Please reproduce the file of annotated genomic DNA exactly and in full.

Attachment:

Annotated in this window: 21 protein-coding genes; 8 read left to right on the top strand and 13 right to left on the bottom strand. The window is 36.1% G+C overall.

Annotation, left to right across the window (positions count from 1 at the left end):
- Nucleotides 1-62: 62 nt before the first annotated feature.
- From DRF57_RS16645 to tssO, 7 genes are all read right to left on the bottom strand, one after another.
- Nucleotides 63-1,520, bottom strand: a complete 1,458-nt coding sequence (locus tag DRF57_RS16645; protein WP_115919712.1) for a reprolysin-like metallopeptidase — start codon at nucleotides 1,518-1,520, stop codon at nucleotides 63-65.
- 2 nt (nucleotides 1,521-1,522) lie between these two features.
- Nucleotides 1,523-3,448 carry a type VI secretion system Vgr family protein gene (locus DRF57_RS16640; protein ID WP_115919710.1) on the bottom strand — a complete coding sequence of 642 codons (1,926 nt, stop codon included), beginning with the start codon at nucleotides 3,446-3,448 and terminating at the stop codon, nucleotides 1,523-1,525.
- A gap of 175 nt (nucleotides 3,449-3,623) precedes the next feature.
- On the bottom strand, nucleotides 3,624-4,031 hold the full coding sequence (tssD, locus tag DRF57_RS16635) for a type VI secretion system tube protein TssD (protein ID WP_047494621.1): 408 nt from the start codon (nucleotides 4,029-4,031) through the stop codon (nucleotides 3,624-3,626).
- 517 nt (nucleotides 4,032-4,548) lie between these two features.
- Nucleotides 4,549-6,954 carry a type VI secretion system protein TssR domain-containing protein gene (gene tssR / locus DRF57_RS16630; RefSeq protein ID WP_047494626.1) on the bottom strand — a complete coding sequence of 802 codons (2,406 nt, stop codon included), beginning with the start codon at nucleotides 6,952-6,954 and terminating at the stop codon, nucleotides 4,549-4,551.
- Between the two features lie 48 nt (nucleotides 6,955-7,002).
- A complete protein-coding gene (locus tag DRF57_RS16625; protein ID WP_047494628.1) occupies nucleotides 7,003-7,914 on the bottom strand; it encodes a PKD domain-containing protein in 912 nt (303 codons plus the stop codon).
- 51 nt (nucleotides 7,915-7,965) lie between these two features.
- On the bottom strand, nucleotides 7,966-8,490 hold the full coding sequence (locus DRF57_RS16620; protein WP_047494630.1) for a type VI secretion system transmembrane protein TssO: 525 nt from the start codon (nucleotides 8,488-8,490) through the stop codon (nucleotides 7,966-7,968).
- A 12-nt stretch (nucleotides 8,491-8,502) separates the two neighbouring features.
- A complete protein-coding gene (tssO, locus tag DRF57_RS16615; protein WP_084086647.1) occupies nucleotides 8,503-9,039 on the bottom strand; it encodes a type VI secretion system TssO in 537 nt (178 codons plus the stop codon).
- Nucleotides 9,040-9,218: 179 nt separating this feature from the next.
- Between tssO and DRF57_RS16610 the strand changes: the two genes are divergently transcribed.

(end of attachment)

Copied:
Annotated in this window: 21 protein-coding genes; 8 read left to right on the top strand and 13 right to left on the bottom strand. The window is 36.1% G+C overall.

Annotation, left to right across the window (positions count from 1 at the left end):
- Nucleotides 1-62: 62 nt before the first annotated feature.
- From DRF57_RS16645 to tssO, 7 genes are all read right to left on the bottom strand, one after another.
- Nucleotides 63-1,520, bottom strand: a complete 1,458-nt coding sequence (locus tag DRF57_RS16645; protein WP_115919712.1) for a reprolysin-like metallopeptidase — start codon at nucleotides 1,518-1,520, stop codon at nucleotides 63-65.
- 2 nt (nucleotides 1,521-1,522) lie between these two features.
- Nucleotides 1,523-3,448 carry a type VI secretion system Vgr family protein gene (locus DRF57_RS16640; protein ID WP_115919710.1) on the bottom strand — a complete coding sequence of 642 codons (1,926 nt, stop codon included), beginning with the start codon at nucleotides 3,446-3,448 and terminating at the stop codon, nucleotides 1,523-1,525.
- A gap of 175 nt (nucleotides 3,449-3,623) precedes the next feature.
- On the bottom strand, nucleotides 3,624-4,031 hold the full coding sequence (tssD, locus tag DRF57_RS16635) for a type VI secretion system tube protein TssD (protein ID WP_047494621.1): 408 nt from the start codon (nucleotides 4,029-4,031) through the stop codon (nucleotides 3,624-3,626).
- 517 nt (nucleotides 4,032-4,548) lie between these two features.
- Nucleotides 4,549-6,954 carry a type VI secretion system protein TssR domain-containing protein gene (gene tssR / locus DRF57_RS16630; RefSeq protein ID WP_047494626.1) on the bottom strand — a complete coding sequence of 802 codons (2,406 nt, stop codon included), beginning with the start codon at nucleotides 6,952-6,954 and terminating at the stop codon, nucleotides 4,549-4,551.
- Between the two features lie 48 nt (nucleotides 6,955-7,002).
- A complete protein-coding gene (locus tag DRF57_RS16625; protein ID WP_047494628.1) occupies nucleotides 7,003-7,914 on the bottom strand; it encodes a PKD domain-containing protein in 912 nt (303 codons plus the stop codon).
- 51 nt (nucleotides 7,915-7,965) lie between these two features.
- On the bottom strand, nucleotides 7,966-8,490 hold the full coding sequence (locus DRF57_RS16620; protein WP_047494630.1) for a type VI secretion system transmembrane protein TssO: 525 nt from the start codon (nucleotides 8,488-8,490) through the stop codon (nucleotides 7,966-7,968).
- A 12-nt stretch (nucleotides 8,491-8,502) separates the two neighbouring features.
- A complete protein-coding gene (tssO, locus tag DRF57_RS16615; protein WP_084086647.1) occupies nucleotides 8,503-9,039 on the bottom strand; it encodes a type VI secretion system TssO in 537 nt (178 codons plus the stop codon).
- Nucleotides 9,040-9,218: 179 nt separating this feature from the next.
- Between tssO and DRF57_RS16610 the strand changes: the two genes are divergently transcribed.